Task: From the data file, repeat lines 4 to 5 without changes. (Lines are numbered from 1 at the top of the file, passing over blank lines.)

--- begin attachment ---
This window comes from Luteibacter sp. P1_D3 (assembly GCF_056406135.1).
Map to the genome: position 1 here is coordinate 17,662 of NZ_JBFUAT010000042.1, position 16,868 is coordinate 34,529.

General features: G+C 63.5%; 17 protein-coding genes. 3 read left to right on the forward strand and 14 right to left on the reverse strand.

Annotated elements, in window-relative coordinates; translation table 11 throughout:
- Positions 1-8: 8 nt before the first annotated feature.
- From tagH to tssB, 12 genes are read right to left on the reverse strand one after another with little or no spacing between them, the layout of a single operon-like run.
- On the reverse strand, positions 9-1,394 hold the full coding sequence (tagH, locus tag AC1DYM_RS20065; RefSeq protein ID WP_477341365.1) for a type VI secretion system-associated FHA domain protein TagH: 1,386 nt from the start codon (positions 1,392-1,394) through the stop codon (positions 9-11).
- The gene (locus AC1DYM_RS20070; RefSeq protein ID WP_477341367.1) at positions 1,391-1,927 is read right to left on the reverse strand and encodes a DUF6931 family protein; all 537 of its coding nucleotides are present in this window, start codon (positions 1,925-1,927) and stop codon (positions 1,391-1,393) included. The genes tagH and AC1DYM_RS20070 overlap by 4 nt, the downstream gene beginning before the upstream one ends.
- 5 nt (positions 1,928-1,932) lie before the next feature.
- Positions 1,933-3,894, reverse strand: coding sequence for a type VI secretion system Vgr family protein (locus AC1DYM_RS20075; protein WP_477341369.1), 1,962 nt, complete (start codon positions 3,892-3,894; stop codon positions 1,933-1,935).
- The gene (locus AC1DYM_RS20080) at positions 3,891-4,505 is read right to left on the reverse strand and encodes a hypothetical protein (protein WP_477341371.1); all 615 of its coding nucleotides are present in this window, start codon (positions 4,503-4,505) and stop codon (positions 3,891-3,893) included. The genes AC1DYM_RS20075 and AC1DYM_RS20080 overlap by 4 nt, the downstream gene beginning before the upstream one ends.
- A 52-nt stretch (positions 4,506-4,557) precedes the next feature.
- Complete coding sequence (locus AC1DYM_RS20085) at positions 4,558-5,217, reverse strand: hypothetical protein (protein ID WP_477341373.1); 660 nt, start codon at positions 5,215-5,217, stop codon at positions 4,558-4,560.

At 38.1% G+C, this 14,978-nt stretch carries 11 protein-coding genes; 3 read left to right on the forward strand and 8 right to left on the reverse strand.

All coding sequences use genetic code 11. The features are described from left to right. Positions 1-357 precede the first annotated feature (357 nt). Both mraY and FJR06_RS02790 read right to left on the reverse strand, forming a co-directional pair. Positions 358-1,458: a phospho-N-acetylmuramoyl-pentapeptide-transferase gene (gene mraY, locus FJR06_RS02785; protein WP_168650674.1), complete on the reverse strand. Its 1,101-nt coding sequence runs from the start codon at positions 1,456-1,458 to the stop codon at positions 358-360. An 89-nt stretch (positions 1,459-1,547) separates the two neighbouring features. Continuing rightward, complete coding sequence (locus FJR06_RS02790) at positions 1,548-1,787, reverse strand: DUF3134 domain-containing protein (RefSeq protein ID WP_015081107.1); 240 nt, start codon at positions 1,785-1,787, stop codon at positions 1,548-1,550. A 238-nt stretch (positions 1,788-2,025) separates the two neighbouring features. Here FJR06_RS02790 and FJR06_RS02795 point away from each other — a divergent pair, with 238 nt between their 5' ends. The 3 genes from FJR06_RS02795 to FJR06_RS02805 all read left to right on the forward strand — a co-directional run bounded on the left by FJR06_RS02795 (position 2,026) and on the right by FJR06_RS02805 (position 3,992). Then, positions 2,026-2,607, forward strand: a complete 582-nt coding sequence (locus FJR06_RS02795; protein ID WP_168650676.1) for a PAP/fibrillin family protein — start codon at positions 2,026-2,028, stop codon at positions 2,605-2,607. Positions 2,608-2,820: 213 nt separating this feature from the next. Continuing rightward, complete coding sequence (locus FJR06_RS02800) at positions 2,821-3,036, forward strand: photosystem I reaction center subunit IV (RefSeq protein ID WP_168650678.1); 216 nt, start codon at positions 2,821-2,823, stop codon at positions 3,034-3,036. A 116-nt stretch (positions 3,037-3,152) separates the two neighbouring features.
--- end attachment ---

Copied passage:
Annotated elements, in window-relative coordinates; translation table 11 throughout:
- Positions 1-8: 8 nt before the first annotated feature.